An important point in the algorithm is the choice of threshold value. This value will directly affect the mobility of the fragments. It is trivial that as the threshold value increases, the fragment will tend to stay more at a node; and as the threshold value decreases, the fragment will tend to visit more nodes.
Another point in the algorithm is the distribution of the access probabilities. If the access probabilities of all nodes for a particular fragment are equal, the fragment will visit all the nodes. The same applies for two nodes when there are two highest equal access probabilities.
MARKOV CHAIN MODEL OF THRESHOLD ALGORITHM
General Case: Let there be n nodes (n 0 Z^{+}), denoted by 0 through (n 1). Let the threshold value be t (t 0 Z c {0}). For simplicity, suppose the access probabilities of the nodes are discrete random variables. Assume the nodes have access probabilities X_{0} through X_{n1} for a particular fragment, subscripts showing the node index. The following is satisfied for the access probabilities where X_{i} 0 [0, 1] for all i = 0,…, n 1.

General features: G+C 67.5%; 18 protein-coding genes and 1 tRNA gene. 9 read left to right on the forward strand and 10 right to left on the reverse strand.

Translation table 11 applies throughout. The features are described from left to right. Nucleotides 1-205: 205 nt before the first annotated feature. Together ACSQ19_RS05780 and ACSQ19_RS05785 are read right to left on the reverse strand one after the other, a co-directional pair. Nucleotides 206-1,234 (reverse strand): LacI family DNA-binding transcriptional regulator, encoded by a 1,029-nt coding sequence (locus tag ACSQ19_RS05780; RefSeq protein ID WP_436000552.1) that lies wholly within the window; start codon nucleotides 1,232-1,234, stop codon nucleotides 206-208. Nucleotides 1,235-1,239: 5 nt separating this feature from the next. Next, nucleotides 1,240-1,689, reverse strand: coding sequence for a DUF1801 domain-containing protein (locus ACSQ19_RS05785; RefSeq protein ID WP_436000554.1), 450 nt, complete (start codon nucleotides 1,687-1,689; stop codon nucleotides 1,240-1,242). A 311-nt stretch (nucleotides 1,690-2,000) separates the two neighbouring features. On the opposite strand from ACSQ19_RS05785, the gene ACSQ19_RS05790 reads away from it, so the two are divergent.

Figure 3 shows the finite state diagram of the system described.
In the diagram, two numbers determine the name of each state; first number denotes the node name where the fragment is currently stored, and the second number denotes the successive remote access counter. For example, when the system is in state 00, this means that the fragment is currently stored in node 0, and the current successive remote access counter is 0 (which implies that either last access performed on the fragment is local or the fragment has just migrated to node 0).